Monday Miscellany

The fiction of literary friendship

Writing in the Guardian, Wayne Gooderham concludes: “Judging by the stories that have been written about it, writers do not make the best of friends.”

10 Most Reclusive Literary Geniuses in History

The world’s greatest writers use their literary genius to illustrate and comment on the human condition. And yet, those who could be considered to have the best understanding of human feelings often choose to hide themselves away from the public eye. The stereotype of the reclusive author is not always true, but for these literary greats, a life of solitude had more appeal than the draws of fame and awards.

Novelist Fights the Tide by Opening a Bookstore

NASHVILLE — After a beloved local bookstore closed here last December and another store was lost to the Borders bankruptcy, this city once known as the Athens of the South, rich in cultural tradition and home to Vanderbilt University, became nearly barren of bookstores.

A collective panic set in among Nashville’s reading faithful. But they have found a savior in Ann Patchett, the best-selling novelist who grew up here. On Wednesday, Ms. Patchett, the acclaimed author of “Bel Canto” and “Truth and Beauty,” will open Parnassus Books, an independent bookstore that is the product of six months of breakneck planning and a healthy infusion of cash from its owner.

Neal Stephenson, Digital Publishing, and Why Books Will Survive

Hefting Neal Stephenson’s latest 1000+-page tome, Reamde, prompts science and technology writer David DiSalvo to consider the contrast between traditionally published books and books on an ereader. He admits to participating in the ereader culture:

I own a Kindle and like it quite a lot, especially for travel, and I’m sure the latest volley of tablets arriving on the market all have something to offer—but none of these devices can offer the sense of achievement one gets from working through the pages, seeing them amass one after another behind a thumb pressing down against the satisfying weight of quality stock.

But, he adds:

Books are much more than words on a page or screen, though what that “more” is seems to irrationally persist against every notion of progress a digital economy trumpets.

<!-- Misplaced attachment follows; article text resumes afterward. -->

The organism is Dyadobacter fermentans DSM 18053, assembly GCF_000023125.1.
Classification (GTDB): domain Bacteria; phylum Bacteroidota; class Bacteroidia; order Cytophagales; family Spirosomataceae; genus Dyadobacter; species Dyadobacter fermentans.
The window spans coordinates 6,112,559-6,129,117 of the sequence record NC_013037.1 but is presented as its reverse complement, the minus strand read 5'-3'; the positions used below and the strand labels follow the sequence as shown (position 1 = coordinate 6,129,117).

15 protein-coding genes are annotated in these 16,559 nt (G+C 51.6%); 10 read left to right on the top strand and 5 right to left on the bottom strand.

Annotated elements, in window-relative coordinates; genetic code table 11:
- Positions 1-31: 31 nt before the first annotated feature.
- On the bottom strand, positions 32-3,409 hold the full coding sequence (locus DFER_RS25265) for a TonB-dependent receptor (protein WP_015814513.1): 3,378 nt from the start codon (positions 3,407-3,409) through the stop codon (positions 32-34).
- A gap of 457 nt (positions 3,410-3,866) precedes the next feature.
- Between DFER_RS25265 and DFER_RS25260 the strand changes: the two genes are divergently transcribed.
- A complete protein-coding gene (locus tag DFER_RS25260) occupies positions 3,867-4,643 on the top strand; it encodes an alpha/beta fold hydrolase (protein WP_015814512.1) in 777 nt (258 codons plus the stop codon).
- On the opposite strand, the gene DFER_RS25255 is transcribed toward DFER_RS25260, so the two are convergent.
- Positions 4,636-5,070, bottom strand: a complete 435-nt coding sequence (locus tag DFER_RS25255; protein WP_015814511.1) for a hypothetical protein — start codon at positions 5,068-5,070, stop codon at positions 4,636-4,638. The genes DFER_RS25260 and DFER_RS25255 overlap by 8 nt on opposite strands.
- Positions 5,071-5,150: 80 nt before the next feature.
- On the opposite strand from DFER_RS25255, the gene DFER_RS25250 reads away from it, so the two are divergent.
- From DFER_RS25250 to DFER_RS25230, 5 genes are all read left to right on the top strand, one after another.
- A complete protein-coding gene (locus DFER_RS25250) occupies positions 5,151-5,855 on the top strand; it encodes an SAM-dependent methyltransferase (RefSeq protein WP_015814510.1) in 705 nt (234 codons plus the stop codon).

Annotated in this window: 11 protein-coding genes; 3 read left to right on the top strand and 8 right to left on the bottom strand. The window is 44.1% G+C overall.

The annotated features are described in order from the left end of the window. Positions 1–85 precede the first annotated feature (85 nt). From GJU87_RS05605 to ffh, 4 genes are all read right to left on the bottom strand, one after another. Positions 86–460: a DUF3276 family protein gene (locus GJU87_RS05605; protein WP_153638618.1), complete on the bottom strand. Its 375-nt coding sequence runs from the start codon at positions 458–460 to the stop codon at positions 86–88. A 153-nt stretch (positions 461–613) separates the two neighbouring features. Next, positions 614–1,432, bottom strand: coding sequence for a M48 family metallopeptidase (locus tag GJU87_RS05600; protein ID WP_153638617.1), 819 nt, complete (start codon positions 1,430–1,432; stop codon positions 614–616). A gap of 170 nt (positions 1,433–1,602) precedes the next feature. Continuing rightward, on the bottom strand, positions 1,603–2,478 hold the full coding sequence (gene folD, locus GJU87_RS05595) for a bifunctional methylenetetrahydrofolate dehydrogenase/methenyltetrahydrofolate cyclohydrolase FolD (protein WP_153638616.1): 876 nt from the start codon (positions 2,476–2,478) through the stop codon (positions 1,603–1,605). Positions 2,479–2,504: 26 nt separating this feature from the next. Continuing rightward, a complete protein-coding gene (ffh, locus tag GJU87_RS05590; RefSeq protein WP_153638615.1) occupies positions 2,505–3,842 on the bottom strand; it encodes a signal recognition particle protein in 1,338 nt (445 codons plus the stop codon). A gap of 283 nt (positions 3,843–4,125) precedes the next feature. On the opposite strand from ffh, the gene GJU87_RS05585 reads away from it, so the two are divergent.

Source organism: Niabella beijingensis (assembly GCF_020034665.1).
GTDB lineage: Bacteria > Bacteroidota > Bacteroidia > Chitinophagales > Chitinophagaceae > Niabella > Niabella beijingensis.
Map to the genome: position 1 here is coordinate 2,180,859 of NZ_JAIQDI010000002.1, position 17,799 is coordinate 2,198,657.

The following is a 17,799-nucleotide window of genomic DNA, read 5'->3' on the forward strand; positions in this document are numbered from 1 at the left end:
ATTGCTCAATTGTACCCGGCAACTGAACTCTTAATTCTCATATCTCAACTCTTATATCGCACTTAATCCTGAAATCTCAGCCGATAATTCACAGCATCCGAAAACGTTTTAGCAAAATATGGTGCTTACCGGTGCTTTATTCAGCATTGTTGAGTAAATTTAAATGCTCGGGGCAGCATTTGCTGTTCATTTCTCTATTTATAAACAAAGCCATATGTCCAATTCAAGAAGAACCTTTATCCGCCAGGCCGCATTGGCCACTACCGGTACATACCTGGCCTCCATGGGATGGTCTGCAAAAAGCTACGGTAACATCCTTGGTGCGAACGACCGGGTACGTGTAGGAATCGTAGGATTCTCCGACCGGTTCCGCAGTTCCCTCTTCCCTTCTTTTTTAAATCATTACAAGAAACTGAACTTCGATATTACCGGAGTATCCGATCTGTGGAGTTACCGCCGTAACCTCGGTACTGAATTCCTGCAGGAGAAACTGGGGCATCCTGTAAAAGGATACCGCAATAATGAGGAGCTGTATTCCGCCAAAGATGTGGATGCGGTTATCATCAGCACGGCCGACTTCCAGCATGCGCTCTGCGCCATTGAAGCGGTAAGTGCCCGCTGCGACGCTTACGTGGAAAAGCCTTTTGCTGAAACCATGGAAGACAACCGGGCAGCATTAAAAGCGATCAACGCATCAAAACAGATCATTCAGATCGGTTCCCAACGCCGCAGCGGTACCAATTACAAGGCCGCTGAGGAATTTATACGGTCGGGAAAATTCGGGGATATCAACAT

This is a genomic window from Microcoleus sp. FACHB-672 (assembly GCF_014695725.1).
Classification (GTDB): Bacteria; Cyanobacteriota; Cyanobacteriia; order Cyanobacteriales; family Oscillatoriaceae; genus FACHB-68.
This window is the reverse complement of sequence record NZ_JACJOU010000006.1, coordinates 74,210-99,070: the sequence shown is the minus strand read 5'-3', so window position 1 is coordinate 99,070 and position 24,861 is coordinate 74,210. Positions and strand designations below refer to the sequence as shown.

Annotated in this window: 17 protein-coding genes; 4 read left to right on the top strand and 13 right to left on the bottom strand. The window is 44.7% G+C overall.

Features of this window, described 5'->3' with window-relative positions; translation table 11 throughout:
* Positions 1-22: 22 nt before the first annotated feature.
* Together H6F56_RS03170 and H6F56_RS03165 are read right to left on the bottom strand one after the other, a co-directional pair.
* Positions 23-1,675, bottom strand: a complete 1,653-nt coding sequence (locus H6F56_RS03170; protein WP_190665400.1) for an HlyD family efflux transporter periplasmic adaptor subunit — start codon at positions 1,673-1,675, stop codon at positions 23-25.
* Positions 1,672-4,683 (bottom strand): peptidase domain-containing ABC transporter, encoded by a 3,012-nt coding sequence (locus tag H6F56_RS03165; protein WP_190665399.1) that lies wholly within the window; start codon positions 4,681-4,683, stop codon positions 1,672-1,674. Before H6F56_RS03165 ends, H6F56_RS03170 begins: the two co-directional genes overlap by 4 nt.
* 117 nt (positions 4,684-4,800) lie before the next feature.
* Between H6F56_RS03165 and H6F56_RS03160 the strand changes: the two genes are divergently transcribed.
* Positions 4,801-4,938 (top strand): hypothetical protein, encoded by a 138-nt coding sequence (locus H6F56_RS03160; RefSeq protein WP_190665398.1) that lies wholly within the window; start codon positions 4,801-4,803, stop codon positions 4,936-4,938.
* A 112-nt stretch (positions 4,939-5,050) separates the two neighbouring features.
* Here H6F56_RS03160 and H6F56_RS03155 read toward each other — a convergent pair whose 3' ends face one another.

I’m not sure what his notion of that “more” is, but my notion of it is the transactional building of a textual world that occurs when an individual reader interacts with a written text to create the poem, as described by Louise Rosenblatt in The Reader, the Text, the Poem: The Transactional Theory of the Literary Work. In Rosenblatt’s terms, the text is the words the author wrote, while the poem is the imaginal world that the reader builds while interacting with the author’s text. And I don’t see how it makes any difference whether the text is printed on paper or appears on an electronic device. Yes, “Books are much more than words on a page or screen,” but that “more” is created in the reader’s mind, regardless of which form the presentation of the text takes.

DiSalvo continues:

The poet John Ashbery, speaking at the 2011 National Book Awards this week, said “Reading is difficult…[it is] pleasurable and painful…it can change a person.”  And that is precisely why I will keep buying books like Reamde as true to form books and not digital uploads to my Kindle. I want the difficult experience of reading a challenging book to resonate beyond my eyes. I want the entire experience, and I want to feel the sense of accomplishment from embracing the challenge.

All right. But, for my money, he’s begging the question. How does using an ereader prevent him from having “the entire experience” of engaging with the text? What is it about the inherent nature of ink on paper that makes a printed book essentially different from an ebook? Begging the question means assuming that something is true, then asserting that assumption as “proof” of the fact in question, and that is exactly what DiSalvo does here.

He also writes:

If we attempt to relegate reading entirely to a one-dimensional form, no matter how stylized or convenient, I think we are mystified by an illusion of progress masking regress. Maybe the loss from doing so can’t be quantified, but it’s real nonetheless, in the same way that watching the world through a TV screen instead of imbibing it through experience is a profound negation of what it means to be human.  There will never be a digital prosthetic capable of replacing what’s lost when we trade fullness for immediacy.

A “one-dimensional form”? An ereader is just as three-dimensional as a printed book; it’s just that one of those dimensions, thickness, is a lot smaller than the book’s, particularly in the case of Reamde. And his comparison of reading to “watching the world through a TV screen instead of imbibing it through experience” is simply not apt in this context. There IS a real world outside, and watching it on TV is not the same as experiencing it. But the world produced by reading a book–the poem, in Rosenblatt’s terms–does not have an objective existence; it only comes into existence when a reader creates it by interacting with a text. So this argument, too, begs the question.

In the end, the entire ebook vs. printed book argument comes down to personal preference. Some people will prefer one over the other all the time; other people may prefer one over the other depending on circumstances (an ereader is much easier to lug on vacation than a stack of books, after all). And it’s certainly all right to express one’s personal preference. Just admit that that’s what it is.

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